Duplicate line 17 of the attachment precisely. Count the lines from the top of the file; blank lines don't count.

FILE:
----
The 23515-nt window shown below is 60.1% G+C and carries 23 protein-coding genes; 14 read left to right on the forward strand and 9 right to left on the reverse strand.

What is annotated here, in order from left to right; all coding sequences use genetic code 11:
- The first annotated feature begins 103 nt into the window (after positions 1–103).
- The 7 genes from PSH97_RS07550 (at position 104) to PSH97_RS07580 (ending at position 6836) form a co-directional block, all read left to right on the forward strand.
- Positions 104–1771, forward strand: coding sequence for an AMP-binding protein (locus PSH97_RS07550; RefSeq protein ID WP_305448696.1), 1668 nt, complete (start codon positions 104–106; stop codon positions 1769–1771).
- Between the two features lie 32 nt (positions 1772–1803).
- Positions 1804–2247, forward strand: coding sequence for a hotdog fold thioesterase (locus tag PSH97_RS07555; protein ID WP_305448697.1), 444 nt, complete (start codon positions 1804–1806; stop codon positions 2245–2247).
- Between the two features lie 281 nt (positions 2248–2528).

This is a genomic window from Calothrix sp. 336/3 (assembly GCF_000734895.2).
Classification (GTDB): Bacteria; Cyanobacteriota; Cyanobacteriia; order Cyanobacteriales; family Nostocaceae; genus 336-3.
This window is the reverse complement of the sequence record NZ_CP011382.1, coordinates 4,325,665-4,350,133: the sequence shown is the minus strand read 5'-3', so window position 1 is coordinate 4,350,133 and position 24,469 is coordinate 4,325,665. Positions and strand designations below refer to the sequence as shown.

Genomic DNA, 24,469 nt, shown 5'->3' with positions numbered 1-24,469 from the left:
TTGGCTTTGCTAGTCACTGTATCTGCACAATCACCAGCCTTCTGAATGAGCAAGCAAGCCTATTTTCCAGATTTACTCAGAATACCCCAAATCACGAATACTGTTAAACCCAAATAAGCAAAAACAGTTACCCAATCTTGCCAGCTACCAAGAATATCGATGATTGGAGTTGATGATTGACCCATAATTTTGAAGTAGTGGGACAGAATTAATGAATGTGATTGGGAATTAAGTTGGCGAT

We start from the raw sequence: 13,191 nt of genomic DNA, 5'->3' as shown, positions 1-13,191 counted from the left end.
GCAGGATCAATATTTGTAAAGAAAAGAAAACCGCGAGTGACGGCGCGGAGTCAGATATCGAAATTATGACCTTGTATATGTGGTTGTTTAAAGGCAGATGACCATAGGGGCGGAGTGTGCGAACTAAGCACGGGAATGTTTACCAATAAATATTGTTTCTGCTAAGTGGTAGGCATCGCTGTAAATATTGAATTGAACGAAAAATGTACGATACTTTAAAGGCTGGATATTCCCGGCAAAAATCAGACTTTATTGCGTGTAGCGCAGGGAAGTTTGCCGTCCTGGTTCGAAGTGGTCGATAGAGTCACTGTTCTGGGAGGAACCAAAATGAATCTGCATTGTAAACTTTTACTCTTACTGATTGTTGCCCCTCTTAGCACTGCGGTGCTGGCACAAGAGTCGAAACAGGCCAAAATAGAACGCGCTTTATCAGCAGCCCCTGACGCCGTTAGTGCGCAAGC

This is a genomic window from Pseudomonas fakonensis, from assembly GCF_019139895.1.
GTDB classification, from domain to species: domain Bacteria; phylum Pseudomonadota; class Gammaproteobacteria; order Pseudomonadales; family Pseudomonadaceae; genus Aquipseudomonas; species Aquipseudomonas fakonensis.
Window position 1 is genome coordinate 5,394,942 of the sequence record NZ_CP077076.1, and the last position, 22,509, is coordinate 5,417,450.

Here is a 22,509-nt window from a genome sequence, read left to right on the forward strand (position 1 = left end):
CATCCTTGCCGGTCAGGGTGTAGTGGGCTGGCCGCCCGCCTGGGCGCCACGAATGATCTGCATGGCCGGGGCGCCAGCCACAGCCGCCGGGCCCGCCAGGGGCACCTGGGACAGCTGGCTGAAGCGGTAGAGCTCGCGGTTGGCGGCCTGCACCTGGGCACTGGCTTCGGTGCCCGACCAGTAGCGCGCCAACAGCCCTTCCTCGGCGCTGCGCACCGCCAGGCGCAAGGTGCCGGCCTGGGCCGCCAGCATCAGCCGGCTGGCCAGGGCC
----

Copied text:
GTDB classification, from domain to species: domain Bacteria; phylum Pseudomonadota; class Gammaproteobacteria; order Pseudomonadales; family Pseudomonadaceae; genus Aquipseudomonas; species Aquipseudomonas fakonensis.